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  1. John Scotus Eriugena, also known as Johannes Scotus Erigena, John the Scot, or John the Irish-born (c. 800 – c. 877) was an Irish Neoplatonist philosopher, theologian and poet of the Early Middle Ages. Bertrand Russell dubbed him "the most astonishing person of the ninth century".

  2. John Chrysostom (/ ˈ k r ɪ s ə s t ə m, k r ɪ ˈ s ɒ s t ə m /; Greek: Ἰωάννης ὁ Χρυσόστομος; c. 347 – 14 September 407) was an important Early Church Father who served as archbishop of Constantinople.

  3. John of Ávila (Spanish: Juan de Ávila; 6 January 1499 – 10 May 1569) was a Spanish priest, preacher, scholastic author, and religious mystic, who has been declared a saint and Doctor of the Church by the Catholic Church.

  4. Fulton John Sheen (born Peter John Sheen, May 8, 1895 – December 9, 1979) was an American bishop of the Catholic Church known for his preaching and especially his work on television and radio.

  5. John Christopher "Aidan" Nichols OP (born 17 September 1948) is an English academic and Catholic priest. Nichols served as the first John Paul II Memorial Visiting Lecturer at the University of Oxford for 2006 to 2008, the first lectureship of Catholic theology at that university since the Protestant Reformation .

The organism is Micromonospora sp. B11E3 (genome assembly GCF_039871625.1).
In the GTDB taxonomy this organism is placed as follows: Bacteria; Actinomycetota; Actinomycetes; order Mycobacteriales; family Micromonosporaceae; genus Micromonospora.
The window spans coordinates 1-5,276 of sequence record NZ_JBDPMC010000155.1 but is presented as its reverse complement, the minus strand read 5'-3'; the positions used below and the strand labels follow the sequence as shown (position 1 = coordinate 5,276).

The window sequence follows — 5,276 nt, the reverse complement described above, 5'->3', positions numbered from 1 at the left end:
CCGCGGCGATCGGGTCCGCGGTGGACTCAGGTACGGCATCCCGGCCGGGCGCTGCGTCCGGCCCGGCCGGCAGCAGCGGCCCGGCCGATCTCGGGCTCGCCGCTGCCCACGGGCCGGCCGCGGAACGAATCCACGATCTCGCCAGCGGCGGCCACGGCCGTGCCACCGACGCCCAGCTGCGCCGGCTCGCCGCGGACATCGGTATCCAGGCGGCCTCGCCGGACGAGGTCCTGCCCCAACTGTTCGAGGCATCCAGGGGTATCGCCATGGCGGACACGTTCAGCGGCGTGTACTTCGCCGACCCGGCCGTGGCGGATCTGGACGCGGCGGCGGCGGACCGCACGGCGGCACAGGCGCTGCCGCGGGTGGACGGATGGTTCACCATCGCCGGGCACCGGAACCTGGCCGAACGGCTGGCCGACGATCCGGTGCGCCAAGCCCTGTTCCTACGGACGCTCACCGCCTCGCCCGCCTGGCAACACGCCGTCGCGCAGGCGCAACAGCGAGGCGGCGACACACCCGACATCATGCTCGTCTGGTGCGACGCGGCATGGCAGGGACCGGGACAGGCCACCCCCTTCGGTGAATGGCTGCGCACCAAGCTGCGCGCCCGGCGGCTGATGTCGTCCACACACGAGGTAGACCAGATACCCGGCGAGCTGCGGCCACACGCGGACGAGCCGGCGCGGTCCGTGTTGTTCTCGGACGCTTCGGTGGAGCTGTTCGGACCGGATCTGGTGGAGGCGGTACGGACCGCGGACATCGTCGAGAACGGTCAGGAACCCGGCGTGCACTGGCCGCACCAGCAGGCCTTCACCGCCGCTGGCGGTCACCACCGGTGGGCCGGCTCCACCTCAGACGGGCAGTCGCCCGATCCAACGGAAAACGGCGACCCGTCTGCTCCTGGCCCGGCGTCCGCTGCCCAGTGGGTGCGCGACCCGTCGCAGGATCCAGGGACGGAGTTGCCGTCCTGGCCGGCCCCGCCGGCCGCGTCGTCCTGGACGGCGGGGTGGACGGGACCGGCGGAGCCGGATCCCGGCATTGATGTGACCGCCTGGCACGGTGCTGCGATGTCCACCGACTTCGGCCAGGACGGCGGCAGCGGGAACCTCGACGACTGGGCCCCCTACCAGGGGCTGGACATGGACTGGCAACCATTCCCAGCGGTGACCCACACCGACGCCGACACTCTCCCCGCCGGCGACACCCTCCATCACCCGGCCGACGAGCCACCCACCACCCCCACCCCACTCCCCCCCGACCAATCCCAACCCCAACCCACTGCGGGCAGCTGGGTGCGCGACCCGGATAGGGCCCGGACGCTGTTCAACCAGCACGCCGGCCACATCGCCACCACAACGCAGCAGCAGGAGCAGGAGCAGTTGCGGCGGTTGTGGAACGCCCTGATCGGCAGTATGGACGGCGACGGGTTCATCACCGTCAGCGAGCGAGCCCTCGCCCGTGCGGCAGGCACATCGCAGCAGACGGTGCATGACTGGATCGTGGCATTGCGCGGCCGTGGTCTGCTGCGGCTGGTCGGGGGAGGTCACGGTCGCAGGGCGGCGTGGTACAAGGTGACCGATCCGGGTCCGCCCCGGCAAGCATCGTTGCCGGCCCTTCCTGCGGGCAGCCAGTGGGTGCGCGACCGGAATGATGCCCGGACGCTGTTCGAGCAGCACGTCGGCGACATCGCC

6. Summa Theologica, 1596 Theology is the most certain of all sciences because its source is divine knowledge (which cannot be deceived) and because of the greater worth of its subject matter, the sublimity of which transcends human reason .

  7. en.wikipedia.org › wiki › Duns_ScotusDuns Scotus - Wikipedia

    John Duns Scotus OFM (c. 1265/66 – 8 November 1308), commonly called Duns Scotus (/ ˈ s k oʊ t ə s / SKOH-təs; Ecclesiastical Latin: [duns ˈskotus]; "Duns the Scot"), was a Scottish Catholic priest and Franciscan friar, university professor, philosopher, and theologian.

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